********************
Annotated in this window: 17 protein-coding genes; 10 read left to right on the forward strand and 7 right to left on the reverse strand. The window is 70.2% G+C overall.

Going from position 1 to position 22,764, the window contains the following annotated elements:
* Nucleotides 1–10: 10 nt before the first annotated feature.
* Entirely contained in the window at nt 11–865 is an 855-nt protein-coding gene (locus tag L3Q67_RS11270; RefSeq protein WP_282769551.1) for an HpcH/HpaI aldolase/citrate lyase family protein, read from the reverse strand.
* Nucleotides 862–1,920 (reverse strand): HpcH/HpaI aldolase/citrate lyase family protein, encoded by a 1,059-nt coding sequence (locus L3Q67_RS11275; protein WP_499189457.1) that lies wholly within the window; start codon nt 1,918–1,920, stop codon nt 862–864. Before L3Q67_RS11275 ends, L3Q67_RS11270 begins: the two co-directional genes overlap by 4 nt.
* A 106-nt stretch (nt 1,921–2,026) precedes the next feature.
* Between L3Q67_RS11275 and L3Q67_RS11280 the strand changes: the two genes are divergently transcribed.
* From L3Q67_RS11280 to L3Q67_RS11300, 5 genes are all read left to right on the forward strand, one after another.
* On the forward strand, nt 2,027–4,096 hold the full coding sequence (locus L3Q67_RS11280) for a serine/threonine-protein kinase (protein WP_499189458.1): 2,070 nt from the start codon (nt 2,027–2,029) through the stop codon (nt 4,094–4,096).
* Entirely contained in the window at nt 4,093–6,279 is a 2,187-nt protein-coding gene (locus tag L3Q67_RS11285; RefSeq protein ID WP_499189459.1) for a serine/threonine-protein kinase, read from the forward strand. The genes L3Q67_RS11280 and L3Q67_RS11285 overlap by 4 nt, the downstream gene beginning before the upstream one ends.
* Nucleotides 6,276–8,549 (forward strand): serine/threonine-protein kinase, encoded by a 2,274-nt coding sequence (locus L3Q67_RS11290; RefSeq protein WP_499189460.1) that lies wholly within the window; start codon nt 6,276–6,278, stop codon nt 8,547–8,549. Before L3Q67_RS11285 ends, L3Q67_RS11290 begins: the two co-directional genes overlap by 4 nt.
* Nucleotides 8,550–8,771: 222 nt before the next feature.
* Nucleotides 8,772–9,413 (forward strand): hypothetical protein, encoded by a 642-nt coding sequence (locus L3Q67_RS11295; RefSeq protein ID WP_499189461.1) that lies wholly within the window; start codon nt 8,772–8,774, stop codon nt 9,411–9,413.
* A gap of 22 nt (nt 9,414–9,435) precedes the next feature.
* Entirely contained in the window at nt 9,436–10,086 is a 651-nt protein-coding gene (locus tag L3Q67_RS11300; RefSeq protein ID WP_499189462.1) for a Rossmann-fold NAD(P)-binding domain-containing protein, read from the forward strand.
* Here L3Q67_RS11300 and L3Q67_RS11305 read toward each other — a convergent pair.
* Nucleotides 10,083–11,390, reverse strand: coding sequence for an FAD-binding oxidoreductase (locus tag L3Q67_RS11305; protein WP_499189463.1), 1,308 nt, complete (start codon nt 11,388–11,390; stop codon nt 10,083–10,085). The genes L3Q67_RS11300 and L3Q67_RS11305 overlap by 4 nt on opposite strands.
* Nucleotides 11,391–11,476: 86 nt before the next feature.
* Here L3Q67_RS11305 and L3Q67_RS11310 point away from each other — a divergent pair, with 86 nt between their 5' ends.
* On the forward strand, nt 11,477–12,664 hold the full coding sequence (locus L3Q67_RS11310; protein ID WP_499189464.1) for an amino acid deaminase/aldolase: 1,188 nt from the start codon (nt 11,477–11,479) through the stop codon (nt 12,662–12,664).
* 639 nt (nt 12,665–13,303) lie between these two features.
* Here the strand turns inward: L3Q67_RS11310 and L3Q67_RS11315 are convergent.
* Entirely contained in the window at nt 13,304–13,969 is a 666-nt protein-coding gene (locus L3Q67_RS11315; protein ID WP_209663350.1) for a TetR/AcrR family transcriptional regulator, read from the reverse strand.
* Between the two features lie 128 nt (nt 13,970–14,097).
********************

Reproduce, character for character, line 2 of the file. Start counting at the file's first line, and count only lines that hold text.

Going from position 1 to position 22,764, the window contains the following annotated elements: